Many employers and foreign nationals hoping to work in America have been happy that the supply of H-1B visas did not evaporate rapidly this fiscal year. That happiness may soon change.
The News Isn’t Good
The news from U.S. Citizenship and Immigration Services (USCIS) is that the supply of new H-1B visas for fiscal year 2012 will soon be a thing of the past. (Find link here.)
Contrary to popular belief there is not one but two caps on H-1B visas. The first cap of 65,000 is available to all foreign nationals who qualify for H-1B status and receive a petition. The second cap is a 20,000 allotment for foreign nationals who attain a masters degree or higher from a U.S. university.
U.S. Citizenship and Immigration Services began accepting applications for H-1Bs on April 1, 2011, even though individuals with approved petitions could not legally begin working in H-1B status until October 1st. Earlier this year, the 20,000 “masters exemption” was exhausted. Now, USCIS reports that as of November 14, 2011, 56,300 petitions that count against the 65,000 cap have been utilized. At the current pace, it is possible the remaining cap will be exhausted by the end of the 2011 calendar year.
The Only Practical Way to Hire
Lost in the debate over H-1B visas is a simple fact – an H-1B is generally the only practical way for an employer to hire a foreign-born professional to work long-term in the United States. Factoring in the initial stage of labor certification, the wait for an employment-based green card can range from a few years to even decades, depending on the category and country of origin. And the waits are longest for Indian nationals because of the per country limit.
Without the possibility for a skilled foreign national to obtain a new H-1B petition, the options will grow limited for both employers and potential employees. Hiring by universities and non-profit research institutes are exempt from the H-1B numerical limits, which presents one avenue of employment for a skilled foreign national. Another option is that an employer may decide to hire someone outside the country. After a year, if the individual possesses “specialized knowledge” or is a manager or an executive, it may be possible for that individual to transfer into the United States on an L-1 visa.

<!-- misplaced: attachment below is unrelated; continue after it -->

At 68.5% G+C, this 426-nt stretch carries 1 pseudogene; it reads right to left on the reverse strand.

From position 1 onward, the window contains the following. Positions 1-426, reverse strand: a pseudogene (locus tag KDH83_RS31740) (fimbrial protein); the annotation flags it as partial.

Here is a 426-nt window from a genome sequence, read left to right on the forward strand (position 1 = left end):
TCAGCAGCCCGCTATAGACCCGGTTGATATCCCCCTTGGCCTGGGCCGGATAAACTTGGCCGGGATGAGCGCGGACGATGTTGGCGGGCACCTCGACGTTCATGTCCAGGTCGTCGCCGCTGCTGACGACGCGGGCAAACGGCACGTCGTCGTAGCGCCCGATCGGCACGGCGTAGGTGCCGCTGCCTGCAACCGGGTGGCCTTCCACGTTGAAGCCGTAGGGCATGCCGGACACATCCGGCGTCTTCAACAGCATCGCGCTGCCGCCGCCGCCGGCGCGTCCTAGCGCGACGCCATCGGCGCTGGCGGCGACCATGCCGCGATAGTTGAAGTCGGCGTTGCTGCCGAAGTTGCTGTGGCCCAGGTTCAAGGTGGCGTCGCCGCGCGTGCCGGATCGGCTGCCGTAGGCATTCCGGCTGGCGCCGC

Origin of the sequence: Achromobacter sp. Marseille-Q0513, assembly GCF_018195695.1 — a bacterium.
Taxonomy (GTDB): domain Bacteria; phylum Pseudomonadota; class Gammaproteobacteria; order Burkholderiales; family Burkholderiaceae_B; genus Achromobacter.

Another option for an employer is to hire the individual outside the United States and file a new H-1B petition in April 1, 2012, although the individual could not start working in the U.S. until October 1, 2012 (the beginning of the new fiscal year). In short, there are no good options. The closest to a “good” option is for an international student at a U.S. university to determine if he or she qualifies for Optional Practical Training (OPT), which would allow the student to stay in the United States and obtain training while working for an employer for up to a maximum of 29 months.
The Prospects for Legislation
Realistically, it is unlikely Congress will pass an expansion of the H-1B quota in 2011 or during the first half of 2012. Any legislation passed after that time would not help individuals in the short term who need to be hired in H-1B status to work legally in the United States. A new supply of H-1Bs would become available on October 1, 2012.
It is possible that a small expansion of H-1Bs or an expansion of the 20,000 “masters exemption” could be part of another piece of immigration legislation. Yet it is unlikely an expansion of H-1Bs would pass without at least some legislative debate over whether to include new restrictions on H-1B visas in such a bill. In the meantime, the best bet for employers and potential hires who require an H-1B visa is to get one while supplies last.